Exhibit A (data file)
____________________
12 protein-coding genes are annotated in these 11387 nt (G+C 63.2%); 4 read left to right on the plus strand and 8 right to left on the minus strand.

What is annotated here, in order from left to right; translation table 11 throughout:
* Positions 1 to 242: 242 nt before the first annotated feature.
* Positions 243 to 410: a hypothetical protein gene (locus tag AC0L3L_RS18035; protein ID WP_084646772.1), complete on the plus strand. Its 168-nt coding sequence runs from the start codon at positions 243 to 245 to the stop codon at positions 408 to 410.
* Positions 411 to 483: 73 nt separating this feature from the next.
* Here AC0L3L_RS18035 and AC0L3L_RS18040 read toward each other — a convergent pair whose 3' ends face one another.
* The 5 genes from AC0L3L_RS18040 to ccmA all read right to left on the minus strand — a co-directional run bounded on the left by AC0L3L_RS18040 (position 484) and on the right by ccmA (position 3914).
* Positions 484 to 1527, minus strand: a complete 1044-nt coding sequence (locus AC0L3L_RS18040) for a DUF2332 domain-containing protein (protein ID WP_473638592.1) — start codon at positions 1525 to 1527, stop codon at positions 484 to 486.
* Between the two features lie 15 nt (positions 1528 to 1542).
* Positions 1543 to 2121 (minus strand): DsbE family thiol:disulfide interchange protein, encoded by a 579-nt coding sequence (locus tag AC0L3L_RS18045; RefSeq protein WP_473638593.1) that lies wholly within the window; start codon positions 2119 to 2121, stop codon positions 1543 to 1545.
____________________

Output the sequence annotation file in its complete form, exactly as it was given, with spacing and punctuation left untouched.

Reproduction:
12 protein-coding genes are annotated in these 11387 nt (G+C 63.2%); 4 read left to right on the plus strand and 8 right to left on the minus strand.

What is annotated here, in order from left to right; translation table 11 throughout:
* Positions 1 to 242: 242 nt before the first annotated feature.
* Positions 243 to 410: a hypothetical protein gene (locus tag AC0L3L_RS18035; protein ID WP_084646772.1), complete on the plus strand. Its 168-nt coding sequence runs from the start codon at positions 243 to 245 to the stop codon at positions 408 to 410.
* Positions 411 to 483: 73 nt separating this feature from the next.
* Here AC0L3L_RS18035 and AC0L3L_RS18040 read toward each other — a convergent pair whose 3' ends face one another.
* The 5 genes from AC0L3L_RS18040 to ccmA all read right to left on the minus strand — a co-directional run bounded on the left by AC0L3L_RS18040 (position 484) and on the right by ccmA (position 3914).
* Positions 484 to 1527, minus strand: a complete 1044-nt coding sequence (locus AC0L3L_RS18040) for a DUF2332 domain-containing protein (protein ID WP_473638592.1) — start codon at positions 1525 to 1527, stop codon at positions 484 to 486.
* Between the two features lie 15 nt (positions 1528 to 1542).
* Positions 1543 to 2121 (minus strand): DsbE family thiol:disulfide interchange protein, encoded by a 579-nt coding sequence (locus tag AC0L3L_RS18045; RefSeq protein WP_473638593.1) that lies wholly within the window; start codon positions 2119 to 2121, stop codon positions 1543 to 1545.